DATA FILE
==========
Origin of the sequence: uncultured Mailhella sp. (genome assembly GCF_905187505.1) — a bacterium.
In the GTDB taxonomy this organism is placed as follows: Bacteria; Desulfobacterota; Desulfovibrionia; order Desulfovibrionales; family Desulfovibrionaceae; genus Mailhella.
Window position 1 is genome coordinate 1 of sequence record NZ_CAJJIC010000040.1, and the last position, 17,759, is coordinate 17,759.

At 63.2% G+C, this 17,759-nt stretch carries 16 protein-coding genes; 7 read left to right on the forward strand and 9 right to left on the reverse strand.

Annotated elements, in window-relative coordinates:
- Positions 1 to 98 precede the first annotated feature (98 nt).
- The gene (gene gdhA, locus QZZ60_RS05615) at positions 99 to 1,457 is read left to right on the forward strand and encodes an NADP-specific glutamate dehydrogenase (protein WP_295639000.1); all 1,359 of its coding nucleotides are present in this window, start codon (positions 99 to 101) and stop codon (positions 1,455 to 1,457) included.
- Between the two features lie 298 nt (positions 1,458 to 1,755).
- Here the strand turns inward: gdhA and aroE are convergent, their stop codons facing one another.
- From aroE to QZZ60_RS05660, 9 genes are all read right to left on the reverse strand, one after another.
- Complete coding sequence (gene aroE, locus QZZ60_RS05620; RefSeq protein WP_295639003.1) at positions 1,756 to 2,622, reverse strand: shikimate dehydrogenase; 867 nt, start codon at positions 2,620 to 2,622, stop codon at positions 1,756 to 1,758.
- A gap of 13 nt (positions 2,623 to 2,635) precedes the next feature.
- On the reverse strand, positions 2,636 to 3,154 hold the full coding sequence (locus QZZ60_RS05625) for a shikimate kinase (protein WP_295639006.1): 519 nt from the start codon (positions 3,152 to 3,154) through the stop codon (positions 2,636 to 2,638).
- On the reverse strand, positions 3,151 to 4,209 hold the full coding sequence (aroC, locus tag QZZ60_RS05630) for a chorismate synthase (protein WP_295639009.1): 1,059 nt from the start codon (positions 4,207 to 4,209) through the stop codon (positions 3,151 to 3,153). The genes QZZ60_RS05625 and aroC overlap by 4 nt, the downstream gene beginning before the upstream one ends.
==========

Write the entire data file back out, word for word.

Origin of the sequence: uncultured Mailhella sp. (genome assembly GCF_905187505.1) — a bacterium.
In the GTDB taxonomy this organism is placed as follows: Bacteria; Desulfobacterota; Desulfovibrionia; order Desulfovibrionales; family Desulfovibrionaceae; genus Mailhella.
Window position 1 is genome coordinate 1 of sequence record NZ_CAJJIC010000040.1, and the last position, 17,759, is coordinate 17,759.

At 63.2% G+C, this 17,759-nt stretch carries 16 protein-coding genes; 7 read left to right on the forward strand and 9 right to left on the reverse strand.

Annotated elements, in window-relative coordinates:
- Positions 1 to 98 precede the first annotated feature (98 nt).
- The gene (gene gdhA, locus QZZ60_RS05615) at positions 99 to 1,457 is read left to right on the forward strand and encodes an NADP-specific glutamate dehydrogenase (protein WP_295639000.1); all 1,359 of its coding nucleotides are present in this window, start codon (positions 99 to 101) and stop codon (positions 1,455 to 1,457) included.
- Between the two features lie 298 nt (positions 1,458 to 1,755).
- Here the strand turns inward: gdhA and aroE are convergent, their stop codons facing one another.
- From aroE to QZZ60_RS05660, 9 genes are all read right to left on the reverse strand, one after another.
- Complete coding sequence (gene aroE, locus QZZ60_RS05620; RefSeq protein WP_295639003.1) at positions 1,756 to 2,622, reverse strand: shikimate dehydrogenase; 867 nt, start codon at positions 2,620 to 2,622, stop codon at positions 1,756 to 1,758.
- A gap of 13 nt (positions 2,623 to 2,635) precedes the next feature.
- On the reverse strand, positions 2,636 to 3,154 hold the full coding sequence (locus QZZ60_RS05625) for a shikimate kinase (protein WP_295639006.1): 519 nt from the start codon (positions 3,152 to 3,154) through the stop codon (positions 2,636 to 2,638).
- On the reverse strand, positions 3,151 to 4,209 hold the full coding sequence (aroC, locus tag QZZ60_RS05630) for a chorismate synthase (protein WP_295639009.1): 1,059 nt from the start codon (positions 4,207 to 4,209) through the stop codon (positions 3,151 to 3,153). The genes QZZ60_RS05625 and aroC overlap by 4 nt, the downstream gene beginning before the upstream one ends.